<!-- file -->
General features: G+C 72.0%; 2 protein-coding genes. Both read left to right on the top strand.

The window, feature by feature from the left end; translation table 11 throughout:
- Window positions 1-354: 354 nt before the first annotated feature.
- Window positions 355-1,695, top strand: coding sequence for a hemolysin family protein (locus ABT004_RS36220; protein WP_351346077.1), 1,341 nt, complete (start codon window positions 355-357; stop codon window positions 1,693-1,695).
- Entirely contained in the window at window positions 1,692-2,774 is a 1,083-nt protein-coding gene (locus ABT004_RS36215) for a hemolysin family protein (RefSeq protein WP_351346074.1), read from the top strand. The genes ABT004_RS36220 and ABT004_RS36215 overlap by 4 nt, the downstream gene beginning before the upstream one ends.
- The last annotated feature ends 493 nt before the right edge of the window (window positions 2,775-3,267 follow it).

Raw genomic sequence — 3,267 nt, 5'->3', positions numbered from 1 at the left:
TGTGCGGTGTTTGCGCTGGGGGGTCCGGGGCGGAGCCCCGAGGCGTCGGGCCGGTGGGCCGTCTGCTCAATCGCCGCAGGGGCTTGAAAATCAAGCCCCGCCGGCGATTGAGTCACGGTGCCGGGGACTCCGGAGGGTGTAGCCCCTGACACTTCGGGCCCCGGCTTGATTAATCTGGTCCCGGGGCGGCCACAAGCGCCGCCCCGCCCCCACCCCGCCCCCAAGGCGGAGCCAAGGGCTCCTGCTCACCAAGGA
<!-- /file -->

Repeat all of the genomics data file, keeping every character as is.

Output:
General features: G+C 72.0%; 2 protein-coding genes. Both read left to right on the top strand.

The window, feature by feature from the left end; translation table 11 throughout:
- Window positions 1-354: 354 nt before the first annotated feature.
- Window positions 355-1,695, top strand: coding sequence for a hemolysin family protein (locus ABT004_RS36220; protein WP_351346077.1), 1,341 nt, complete (start codon window positions 355-357; stop codon window positions 1,693-1,695).
- Entirely contained in the window at window positions 1,692-2,774 is a 1,083-nt protein-coding gene (locus ABT004_RS36215) for a hemolysin family protein (RefSeq protein WP_351346074.1), read from the top strand. The genes ABT004_RS36220 and ABT004_RS36215 overlap by 4 nt, the downstream gene beginning before the upstream one ends.
- The last annotated feature ends 493 nt before the right edge of the window (window positions 2,775-3,267 follow it).

Raw genomic sequence — 3,267 nt, 5'->3', positions numbered from 1 at the left:
TGTGCGGTGTTTGCGCTGGGGGGTCCGGGGCGGAGCCCCGAGGCGTCGGGCCGGTGGGCCGTCTGCTCAATCGCCGCAGGGGCTTGAAAATCAAGCCCCGCCGGCGATTGAGTCACGGTGCCGGGGACTCCGGAGGGTGTAGCCCCTGACACTTCGGGCCCCGGCTTGATTAATCTGGTCCCGGGGCGGCCACAAGCGCCGCCCCGCCCCCACCCCGCCCCCAAGGCGGAGCCAAGGGCTCCTGCTCACCAAGGA